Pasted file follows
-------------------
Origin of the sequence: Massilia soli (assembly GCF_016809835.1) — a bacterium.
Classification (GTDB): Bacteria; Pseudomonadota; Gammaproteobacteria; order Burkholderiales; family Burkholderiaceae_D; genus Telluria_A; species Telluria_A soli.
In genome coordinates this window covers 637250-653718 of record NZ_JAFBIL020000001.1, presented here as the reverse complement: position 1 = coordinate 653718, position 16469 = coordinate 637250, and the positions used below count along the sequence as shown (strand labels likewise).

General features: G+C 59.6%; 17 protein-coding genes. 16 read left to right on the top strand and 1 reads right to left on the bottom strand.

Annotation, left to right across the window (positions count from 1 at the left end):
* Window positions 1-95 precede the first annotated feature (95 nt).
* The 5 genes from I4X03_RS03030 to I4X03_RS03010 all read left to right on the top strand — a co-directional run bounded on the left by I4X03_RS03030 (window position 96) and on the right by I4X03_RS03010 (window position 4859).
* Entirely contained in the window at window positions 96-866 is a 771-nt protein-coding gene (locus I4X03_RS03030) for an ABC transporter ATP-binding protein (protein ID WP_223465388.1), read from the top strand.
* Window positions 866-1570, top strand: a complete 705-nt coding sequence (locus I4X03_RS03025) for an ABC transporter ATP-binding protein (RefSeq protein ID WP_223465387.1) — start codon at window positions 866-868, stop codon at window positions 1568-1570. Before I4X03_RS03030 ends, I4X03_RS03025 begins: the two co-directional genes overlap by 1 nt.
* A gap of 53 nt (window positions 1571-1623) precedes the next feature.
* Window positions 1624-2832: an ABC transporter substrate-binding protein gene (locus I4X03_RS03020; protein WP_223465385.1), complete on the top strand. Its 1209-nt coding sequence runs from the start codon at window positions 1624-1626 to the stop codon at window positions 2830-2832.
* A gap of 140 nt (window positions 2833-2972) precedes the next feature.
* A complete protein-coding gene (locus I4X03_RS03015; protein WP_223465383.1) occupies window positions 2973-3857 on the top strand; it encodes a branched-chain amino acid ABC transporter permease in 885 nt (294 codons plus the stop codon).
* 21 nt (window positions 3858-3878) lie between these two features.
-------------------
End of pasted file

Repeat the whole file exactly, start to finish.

Origin of the sequence: Massilia soli (assembly GCF_016809835.1) — a bacterium.
Classification (GTDB): Bacteria; Pseudomonadota; Gammaproteobacteria; order Burkholderiales; family Burkholderiaceae_D; genus Telluria_A; species Telluria_A soli.
In genome coordinates this window covers 637250-653718 of record NZ_JAFBIL020000001.1, presented here as the reverse complement: position 1 = coordinate 653718, position 16469 = coordinate 637250, and the positions used below count along the sequence as shown (strand labels likewise).

General features: G+C 59.6%; 17 protein-coding genes. 16 read left to right on the top strand and 1 reads right to left on the bottom strand.

Annotation, left to right across the window (positions count from 1 at the left end):
* Window positions 1-95 precede the first annotated feature (95 nt).
* The 5 genes from I4X03_RS03030 to I4X03_RS03010 all read left to right on the top strand — a co-directional run bounded on the left by I4X03_RS03030 (window position 96) and on the right by I4X03_RS03010 (window position 4859).
* Entirely contained in the window at window positions 96-866 is a 771-nt protein-coding gene (locus I4X03_RS03030) for an ABC transporter ATP-binding protein (protein ID WP_223465388.1), read from the top strand.
* Window positions 866-1570, top strand: a complete 705-nt coding sequence (locus I4X03_RS03025) for an ABC transporter ATP-binding protein (RefSeq protein ID WP_223465387.1) — start codon at window positions 866-868, stop codon at window positions 1568-1570. Before I4X03_RS03030 ends, I4X03_RS03025 begins: the two co-directional genes overlap by 1 nt.
* A gap of 53 nt (window positions 1571-1623) precedes the next feature.
* Window positions 1624-2832: an ABC transporter substrate-binding protein gene (locus I4X03_RS03020; protein WP_223465385.1), complete on the top strand. Its 1209-nt coding sequence runs from the start codon at window positions 1624-1626 to the stop codon at window positions 2830-2832.
* A gap of 140 nt (window positions 2833-2972) precedes the next feature.
* A complete protein-coding gene (locus I4X03_RS03015; protein WP_223465383.1) occupies window positions 2973-3857 on the top strand; it encodes a branched-chain amino acid ABC transporter permease in 885 nt (294 codons plus the stop codon).
* 21 nt (window positions 3858-3878) lie between these two features.